The Seville Statement on Violence

VII CICA, Seville, 10-16 May 1986


In the late seventies of the past century, the International Society for Research on Aggression (ISRA) decided to launch a UN-Committee that, among other goals, would aim at organizing a series of symposia under the auspices of UNESCO. It was hoped that these symposia would eventually lead towards a UNESCO statement on human violence following the example of what had previously been achieved by UNESCO with regard to the notion of ‘human race’. In Mexico City, during the IV World ISRA Conference (1982), an UN-Committee was selected for this purpose.

A provisional program was drafted and submitted to UNESCO and to other governmental international institutions. After an initial burst of enthusiasm, there was a very long silence! In spite of this lack of any official support we, scientists from very different disciplines, kept freely and openly discussing the proposed agenda. The main question we wanted to answer was whether modern natural and social sciences knew of any biological factors that were an insurmountable or a serious obstacle to the goal of world peace.

Efficiently coordinated by David Adams, at that time professor at Wesleyan University, we exchanged the latest information about animal behavior, psychology, brain research, genetics, and other related sciences.

A draft was elaborated and sent to all of us to study. Finally about twenty odd from 13 countries and many different disciplines, met in Seville and La Rábida. (see photo gallery). In 1492 this place became famous for Columbus started his discovering trip to the New World from there. After almost five centuries and one week of practical seclusion, the final Seville Statement on Violence was born – hopefully giving rise to another new world – a world of Peace. It was May of 1986, the UN declared International Year of Peace.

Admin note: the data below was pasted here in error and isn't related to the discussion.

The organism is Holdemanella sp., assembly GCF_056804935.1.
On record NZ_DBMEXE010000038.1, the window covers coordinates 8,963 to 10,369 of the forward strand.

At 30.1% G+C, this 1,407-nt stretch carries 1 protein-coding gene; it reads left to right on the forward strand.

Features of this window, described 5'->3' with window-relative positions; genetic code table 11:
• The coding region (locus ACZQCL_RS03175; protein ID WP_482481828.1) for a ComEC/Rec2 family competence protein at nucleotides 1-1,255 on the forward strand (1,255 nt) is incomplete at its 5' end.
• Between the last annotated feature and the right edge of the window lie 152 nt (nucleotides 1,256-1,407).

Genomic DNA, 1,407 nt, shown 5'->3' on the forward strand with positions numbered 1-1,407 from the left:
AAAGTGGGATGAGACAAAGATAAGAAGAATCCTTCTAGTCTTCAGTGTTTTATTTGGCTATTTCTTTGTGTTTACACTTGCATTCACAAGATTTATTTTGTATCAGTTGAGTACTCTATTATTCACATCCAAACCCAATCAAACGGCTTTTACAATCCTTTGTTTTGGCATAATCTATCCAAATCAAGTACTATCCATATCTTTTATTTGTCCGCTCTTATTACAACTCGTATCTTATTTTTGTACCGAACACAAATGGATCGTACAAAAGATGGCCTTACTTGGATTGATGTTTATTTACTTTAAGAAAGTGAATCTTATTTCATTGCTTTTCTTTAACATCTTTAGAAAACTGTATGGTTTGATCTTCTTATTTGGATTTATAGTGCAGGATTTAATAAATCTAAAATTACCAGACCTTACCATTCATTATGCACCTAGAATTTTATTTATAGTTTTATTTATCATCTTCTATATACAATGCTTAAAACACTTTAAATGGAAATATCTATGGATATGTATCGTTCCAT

Later it has been endorsed and published by more than 40 scientific organizations and disseminated by another 35. UNESCO, by decision of its General Conference at its 25th session (Paris, 16/11/1989) also ordered its dissemination around the world. It has been translated into many languages.

(to see the 25th Anniversary of SSV, press here)

The Seville Statement on Violence contains five core ideas:
(to see full text click here)
  • “It is scientifically incorrect to say that we have inherited a tendency to make war from our animal ancestors.”
  • “It is scientifically incorrect to say that war or any other violent behavior is genetically programmed into our human nature.”
  • “It is scientifically incorrect to say that in the course of human evolution there has been a selection for aggressive behavior more than for other kinds of behavior.”
  • “It is scientifically incorrect to say that humans have a ‘violent brain’.”
  • “It is scientifically incorrect to say that war is caused by ‘instinct’ or any single motivation.”